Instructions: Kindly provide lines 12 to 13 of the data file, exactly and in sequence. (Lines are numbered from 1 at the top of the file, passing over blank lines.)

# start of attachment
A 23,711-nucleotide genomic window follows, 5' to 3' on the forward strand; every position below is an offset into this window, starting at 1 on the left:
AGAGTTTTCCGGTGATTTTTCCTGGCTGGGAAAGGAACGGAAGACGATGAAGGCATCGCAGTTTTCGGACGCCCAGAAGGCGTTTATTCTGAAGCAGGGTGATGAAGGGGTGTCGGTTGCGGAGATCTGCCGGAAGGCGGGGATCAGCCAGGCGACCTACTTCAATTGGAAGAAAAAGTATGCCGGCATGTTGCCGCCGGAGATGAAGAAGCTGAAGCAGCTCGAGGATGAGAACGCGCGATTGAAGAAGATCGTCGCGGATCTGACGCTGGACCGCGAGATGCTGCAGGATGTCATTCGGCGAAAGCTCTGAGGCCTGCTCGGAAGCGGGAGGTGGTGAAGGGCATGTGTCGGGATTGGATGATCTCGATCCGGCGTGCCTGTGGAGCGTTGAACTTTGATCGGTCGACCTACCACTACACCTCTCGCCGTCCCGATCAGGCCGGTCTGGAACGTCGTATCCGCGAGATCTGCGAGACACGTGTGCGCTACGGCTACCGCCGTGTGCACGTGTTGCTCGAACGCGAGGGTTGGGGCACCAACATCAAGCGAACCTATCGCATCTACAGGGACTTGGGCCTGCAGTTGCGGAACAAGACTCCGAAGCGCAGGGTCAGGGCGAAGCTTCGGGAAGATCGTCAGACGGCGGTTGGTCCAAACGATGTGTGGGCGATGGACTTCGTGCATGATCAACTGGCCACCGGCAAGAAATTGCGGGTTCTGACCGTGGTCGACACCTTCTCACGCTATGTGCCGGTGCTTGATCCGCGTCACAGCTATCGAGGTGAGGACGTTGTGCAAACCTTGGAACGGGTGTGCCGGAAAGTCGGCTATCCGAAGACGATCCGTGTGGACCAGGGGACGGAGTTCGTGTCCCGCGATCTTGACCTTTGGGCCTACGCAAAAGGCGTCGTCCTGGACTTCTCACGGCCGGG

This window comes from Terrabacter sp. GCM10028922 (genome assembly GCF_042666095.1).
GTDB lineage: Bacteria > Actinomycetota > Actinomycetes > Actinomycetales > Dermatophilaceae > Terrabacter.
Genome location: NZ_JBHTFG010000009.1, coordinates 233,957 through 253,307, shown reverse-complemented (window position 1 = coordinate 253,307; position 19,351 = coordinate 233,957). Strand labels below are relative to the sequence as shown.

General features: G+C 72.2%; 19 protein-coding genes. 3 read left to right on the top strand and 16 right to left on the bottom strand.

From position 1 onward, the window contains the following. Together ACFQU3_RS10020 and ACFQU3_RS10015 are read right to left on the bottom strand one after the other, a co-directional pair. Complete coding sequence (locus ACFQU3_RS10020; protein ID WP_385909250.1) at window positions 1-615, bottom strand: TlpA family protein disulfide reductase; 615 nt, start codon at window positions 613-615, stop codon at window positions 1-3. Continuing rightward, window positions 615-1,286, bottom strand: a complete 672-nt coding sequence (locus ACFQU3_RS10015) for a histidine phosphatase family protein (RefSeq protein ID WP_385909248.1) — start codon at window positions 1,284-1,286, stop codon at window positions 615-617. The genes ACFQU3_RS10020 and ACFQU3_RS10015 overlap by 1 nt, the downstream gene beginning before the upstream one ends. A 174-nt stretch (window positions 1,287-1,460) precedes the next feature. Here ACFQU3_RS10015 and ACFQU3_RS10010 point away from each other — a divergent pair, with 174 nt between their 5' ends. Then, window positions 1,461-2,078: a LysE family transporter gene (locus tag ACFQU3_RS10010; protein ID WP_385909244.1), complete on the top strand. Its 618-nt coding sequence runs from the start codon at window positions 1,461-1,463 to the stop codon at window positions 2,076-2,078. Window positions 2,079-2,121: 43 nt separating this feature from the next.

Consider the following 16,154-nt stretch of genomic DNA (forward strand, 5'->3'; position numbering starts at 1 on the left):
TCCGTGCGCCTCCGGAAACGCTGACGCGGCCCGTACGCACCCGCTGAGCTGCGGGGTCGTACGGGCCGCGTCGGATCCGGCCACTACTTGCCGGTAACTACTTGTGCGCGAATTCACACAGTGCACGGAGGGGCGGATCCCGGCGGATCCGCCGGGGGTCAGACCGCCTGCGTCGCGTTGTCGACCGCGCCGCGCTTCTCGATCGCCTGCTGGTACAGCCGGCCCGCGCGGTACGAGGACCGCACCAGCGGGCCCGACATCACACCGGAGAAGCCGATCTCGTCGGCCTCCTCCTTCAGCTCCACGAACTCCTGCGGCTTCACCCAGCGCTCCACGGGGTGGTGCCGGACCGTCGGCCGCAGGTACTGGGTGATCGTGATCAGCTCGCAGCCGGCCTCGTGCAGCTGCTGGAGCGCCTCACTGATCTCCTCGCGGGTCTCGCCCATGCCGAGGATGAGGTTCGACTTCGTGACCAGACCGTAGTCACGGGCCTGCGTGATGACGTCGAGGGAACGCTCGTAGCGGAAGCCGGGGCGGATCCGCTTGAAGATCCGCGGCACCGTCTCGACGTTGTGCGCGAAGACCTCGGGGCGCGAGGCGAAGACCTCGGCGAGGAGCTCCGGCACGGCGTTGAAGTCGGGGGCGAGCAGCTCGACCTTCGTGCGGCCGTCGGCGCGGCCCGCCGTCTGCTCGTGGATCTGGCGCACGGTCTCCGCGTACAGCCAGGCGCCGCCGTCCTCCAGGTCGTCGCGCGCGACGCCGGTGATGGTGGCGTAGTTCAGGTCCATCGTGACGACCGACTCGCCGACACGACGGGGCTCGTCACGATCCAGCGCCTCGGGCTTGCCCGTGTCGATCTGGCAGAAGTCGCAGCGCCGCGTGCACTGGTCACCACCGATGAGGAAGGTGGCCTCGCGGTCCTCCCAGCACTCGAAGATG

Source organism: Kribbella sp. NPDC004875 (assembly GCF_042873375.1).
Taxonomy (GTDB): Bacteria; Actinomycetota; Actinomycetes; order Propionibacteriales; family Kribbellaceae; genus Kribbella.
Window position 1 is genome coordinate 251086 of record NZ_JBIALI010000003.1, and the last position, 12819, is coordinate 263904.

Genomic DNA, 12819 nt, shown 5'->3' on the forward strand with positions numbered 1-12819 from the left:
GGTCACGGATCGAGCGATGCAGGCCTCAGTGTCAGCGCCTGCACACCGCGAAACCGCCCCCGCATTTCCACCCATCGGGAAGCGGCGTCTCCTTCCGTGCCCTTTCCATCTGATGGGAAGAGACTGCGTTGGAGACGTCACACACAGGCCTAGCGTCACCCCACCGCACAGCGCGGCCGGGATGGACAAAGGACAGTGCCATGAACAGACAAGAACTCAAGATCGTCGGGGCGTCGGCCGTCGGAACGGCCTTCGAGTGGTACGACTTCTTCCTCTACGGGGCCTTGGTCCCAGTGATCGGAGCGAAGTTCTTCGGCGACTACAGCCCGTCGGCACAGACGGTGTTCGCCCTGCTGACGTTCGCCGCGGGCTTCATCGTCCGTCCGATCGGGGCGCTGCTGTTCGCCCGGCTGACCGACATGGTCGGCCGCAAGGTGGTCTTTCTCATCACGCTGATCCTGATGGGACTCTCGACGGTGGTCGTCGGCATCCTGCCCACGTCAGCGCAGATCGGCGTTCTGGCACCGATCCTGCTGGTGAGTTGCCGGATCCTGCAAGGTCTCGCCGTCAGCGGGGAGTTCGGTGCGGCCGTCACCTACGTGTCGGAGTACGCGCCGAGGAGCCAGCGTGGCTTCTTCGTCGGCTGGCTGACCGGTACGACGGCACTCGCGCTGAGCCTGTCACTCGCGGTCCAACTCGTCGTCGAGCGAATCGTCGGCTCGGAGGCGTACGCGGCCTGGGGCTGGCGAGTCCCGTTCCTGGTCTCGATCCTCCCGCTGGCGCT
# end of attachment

Window position 1 is genome coordinate 251086 of record NZ_JBIALI010000003.1, and the last position, 12819, is coordinate 263904.

Genomic DNA, 12819 nt, shown 5'->3' on the forward strand with positions numbered 1-12819 from the left: